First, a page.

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Hooked up to a 23-foot, 5,200-pound Airstream Flying Cloud travel trailer (467-pound tongue weight, per the manufacturer, on an adjustable-height ball hitch, not a weight-distributing hitch), the Gladiator Sport EcoDiesel was nearly undriveable and borderline dangerous on anything but smooth, flat, straight roads. Everything caused the trailer to wander: bumps, broken pavement, potholes, grooved pavement, wind, wash from passing vehicles, you name it. Add in any compounding factor like a hill climb or descent, a curve in the road, or a construction zone, and it was a recipe for disaster. Despite being equipped with Jeep’s new optional trailer brake controller, the truck has no towing mode and its computers made no effort to combat the trailer sway until it became so severe that the stability control system’s trailer sway control intervened to keep the truck straight. This didn’t happen until right about the time it felt like we were going to lose control.
Every editor who drove the Gladiator with the trailer attached called the experience “scary” and agreed they’d never tow anything larger than a little single-axle trailer with a Gladiator again. Every one of them had multiple incidents, witnessed by other editors in chase vehicles, of the trailer nearly colliding with other vehicles as it swayed around the lane. I, personally, experienced more trailer sway control intervention on a one-hour drive on I-10 at California’s ridiculously low 55-mph towing speed limit than I’ve had in 12 years of professional truck reviewing combined. Passing through a construction zone with rough pavement coming down a steep hill, I genuinely believed the trailer would push the truck off the freeway and into a sound wall.
This was a surprise to us, as we had no such issue towing a 3,160-pound trailer or a 4,000-pound trailer with the Gladiator at last year’s Truck of the Year competition. We would strongly recommend anyone planning to tow a larger trailer with a Gladiator invest in a weight-distributing hitch.
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We reached out to Jeep to comment on this alarming development. The company declined to comment.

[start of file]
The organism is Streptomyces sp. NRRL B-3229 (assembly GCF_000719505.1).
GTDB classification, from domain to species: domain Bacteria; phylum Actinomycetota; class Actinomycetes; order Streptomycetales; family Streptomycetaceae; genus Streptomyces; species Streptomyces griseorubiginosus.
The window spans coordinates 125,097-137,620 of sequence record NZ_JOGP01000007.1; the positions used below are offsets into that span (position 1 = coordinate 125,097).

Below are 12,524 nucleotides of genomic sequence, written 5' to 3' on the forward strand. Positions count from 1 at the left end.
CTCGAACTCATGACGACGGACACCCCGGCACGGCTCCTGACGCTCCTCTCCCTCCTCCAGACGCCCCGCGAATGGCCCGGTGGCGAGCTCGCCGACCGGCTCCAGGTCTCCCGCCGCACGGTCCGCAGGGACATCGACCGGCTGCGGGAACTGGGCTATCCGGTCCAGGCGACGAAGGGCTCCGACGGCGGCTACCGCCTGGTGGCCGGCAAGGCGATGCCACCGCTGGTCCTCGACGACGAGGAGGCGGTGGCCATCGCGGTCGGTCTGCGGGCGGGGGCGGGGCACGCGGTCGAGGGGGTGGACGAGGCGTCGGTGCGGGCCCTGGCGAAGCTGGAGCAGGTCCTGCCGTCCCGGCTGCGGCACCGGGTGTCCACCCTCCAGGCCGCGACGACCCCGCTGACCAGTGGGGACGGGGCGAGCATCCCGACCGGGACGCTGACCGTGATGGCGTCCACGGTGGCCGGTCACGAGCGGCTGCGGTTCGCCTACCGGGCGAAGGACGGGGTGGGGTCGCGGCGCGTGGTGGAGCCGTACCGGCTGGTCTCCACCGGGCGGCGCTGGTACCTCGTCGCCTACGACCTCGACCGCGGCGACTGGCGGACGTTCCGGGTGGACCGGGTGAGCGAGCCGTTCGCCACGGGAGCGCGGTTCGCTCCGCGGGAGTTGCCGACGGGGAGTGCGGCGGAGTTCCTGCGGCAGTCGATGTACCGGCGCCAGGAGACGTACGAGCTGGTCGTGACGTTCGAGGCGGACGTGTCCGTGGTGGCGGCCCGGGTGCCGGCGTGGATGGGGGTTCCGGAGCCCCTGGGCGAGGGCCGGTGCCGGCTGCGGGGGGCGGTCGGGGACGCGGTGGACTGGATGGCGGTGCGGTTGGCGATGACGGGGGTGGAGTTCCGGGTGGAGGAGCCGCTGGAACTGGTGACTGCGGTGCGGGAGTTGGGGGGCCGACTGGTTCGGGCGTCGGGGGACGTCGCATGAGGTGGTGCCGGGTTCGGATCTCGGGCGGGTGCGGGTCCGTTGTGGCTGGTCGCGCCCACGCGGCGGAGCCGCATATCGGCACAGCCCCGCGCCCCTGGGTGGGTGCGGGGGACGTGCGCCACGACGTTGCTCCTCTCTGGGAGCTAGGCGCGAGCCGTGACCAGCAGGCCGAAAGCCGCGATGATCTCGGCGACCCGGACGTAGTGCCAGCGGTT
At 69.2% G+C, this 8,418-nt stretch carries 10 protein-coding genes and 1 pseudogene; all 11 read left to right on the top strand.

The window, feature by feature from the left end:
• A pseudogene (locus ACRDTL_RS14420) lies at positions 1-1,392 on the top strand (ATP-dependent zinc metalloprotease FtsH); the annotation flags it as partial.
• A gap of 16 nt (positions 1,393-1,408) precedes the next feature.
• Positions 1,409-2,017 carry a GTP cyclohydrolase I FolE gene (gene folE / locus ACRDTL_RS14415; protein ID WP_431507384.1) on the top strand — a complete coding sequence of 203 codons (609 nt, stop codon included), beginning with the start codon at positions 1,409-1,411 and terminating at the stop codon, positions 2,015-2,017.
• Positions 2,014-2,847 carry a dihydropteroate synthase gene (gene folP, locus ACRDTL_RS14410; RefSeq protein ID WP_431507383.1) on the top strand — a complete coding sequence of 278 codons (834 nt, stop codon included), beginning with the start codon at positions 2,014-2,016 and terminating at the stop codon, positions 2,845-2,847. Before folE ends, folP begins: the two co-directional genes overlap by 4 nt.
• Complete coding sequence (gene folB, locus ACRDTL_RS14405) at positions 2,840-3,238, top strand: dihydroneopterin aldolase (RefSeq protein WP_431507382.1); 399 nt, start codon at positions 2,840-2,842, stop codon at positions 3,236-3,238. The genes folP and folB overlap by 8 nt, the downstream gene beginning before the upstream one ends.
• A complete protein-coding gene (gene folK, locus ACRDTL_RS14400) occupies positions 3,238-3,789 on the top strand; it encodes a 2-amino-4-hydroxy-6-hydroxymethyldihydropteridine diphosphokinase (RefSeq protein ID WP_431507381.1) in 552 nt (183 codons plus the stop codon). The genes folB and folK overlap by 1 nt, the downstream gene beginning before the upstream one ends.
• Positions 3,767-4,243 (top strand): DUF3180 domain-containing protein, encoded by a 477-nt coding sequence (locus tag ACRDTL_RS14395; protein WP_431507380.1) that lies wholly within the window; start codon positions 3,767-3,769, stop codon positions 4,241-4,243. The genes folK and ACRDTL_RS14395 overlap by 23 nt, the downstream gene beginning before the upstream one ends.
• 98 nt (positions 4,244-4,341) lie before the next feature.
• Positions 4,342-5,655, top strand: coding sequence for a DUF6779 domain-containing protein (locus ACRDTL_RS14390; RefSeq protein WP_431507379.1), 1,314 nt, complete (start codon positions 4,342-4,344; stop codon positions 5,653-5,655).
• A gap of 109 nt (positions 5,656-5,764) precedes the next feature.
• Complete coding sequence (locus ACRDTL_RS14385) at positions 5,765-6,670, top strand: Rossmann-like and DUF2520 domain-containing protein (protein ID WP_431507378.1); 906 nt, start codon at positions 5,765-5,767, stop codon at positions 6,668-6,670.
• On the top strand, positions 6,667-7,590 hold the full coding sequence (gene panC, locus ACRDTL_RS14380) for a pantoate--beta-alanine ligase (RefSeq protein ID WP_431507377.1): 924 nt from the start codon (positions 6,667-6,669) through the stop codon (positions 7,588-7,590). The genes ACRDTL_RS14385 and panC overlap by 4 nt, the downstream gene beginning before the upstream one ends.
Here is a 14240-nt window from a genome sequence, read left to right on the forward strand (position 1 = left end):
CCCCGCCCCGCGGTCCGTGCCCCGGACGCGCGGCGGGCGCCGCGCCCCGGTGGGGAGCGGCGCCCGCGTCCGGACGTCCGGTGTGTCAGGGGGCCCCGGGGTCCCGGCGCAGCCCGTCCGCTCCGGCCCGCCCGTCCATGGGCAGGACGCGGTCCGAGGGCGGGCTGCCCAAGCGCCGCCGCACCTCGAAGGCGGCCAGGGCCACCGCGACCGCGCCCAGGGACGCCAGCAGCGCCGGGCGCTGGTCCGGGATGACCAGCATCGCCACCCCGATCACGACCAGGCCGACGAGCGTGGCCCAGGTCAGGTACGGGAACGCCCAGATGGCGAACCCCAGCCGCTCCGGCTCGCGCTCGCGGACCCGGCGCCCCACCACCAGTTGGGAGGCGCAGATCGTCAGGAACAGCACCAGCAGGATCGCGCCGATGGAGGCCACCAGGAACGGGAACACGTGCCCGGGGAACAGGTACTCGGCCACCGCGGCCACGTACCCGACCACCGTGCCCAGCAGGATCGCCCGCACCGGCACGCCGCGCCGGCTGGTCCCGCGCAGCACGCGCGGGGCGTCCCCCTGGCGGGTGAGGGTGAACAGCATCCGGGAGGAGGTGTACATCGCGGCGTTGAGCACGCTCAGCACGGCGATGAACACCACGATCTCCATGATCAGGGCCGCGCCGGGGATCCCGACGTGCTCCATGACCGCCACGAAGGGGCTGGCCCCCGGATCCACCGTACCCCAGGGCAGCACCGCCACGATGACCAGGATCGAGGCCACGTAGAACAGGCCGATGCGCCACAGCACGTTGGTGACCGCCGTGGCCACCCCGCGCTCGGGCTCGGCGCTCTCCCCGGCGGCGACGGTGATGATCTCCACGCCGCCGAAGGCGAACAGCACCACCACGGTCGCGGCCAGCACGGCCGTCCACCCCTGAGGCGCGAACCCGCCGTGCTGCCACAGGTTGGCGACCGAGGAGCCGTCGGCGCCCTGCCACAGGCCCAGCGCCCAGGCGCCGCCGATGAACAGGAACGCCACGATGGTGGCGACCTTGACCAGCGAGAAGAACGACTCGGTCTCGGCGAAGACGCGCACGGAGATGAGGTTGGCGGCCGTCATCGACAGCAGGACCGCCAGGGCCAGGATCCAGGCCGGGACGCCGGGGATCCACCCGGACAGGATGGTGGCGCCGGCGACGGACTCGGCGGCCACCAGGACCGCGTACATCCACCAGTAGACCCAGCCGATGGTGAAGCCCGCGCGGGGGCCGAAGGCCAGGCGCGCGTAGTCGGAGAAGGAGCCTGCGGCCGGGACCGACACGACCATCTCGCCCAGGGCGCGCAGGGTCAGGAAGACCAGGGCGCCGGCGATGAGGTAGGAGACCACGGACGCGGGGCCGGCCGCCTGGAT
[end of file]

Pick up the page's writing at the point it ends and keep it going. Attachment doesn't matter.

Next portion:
Even if our experience towing the Airstream was an aberration (albeit a repeatable one, occurring on two different Gladiators hooked to the same trailer), there was another issue. As useful as all that low-end torque was getting the truck and trailer moving, the EcoDiesel simply ran out of breath in the toughest conditions. Towing up a steep hill, the EcoDiesel was tapped out at 58 mph with my foot on the floor. While a gas-powered Gladiator needed to run at redline in the same location hooked to the same trailer, it was able to not only maintain its speed but accelerate up the hill.
The real humdinger on top of the payload limitation and towing deficiency is what the Gladiator diesel will cost you. Just getting the diesel engine under the hood costs $6,000, $4,000 for the engine and another $2,000 for the mandatory automatic transmission upgrade Jeep has the gall to list as an option. Now your $35,060 stripper base model truck is over $41,060 before you add anything else. Yes, a four-wheel-drive, diesel-powered Chevy Colorado starts at the same price, but it also starts at a higher trim level (LT), can be optioned with a longer bed for a few hundred dollars, and will out-haul the Gladiator.
What’s more, our base model truck was loaded up with $15,000 worth of options, pushing the as-tested price over $50,000. For that kind of money, you can get any full-size pickup you want, and it’ll be guaranteed to haul more and tow better.
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It’s clear, then, you don’t buy the Gladiator diesel to do truck stuff. Neither towing nor hauling is its forte. You buy it because it’s quicker and nicer to drive around town than the gas-powered version. You buy it because it gets great fuel economy and range, even if it’ll take you 500,000 miles of savings at the pump to pay for the cost of the engine upgrade. You buy it because, as we found when we drove a diesel-powered Rubicon, it crawls over and through anything off-road without even trying.
The Gladiator, especially with the diesel, is what marketers today call a “lifestyle vehicle.” You get it because it’s a Jeep that’s also a truck. You use it for off-roading and light work, like hitting up the home improvement store one weekend and towing a jet ski the next. It’s fine for those things. Great, even. Just don’t buy it if you’re planning to do serious work.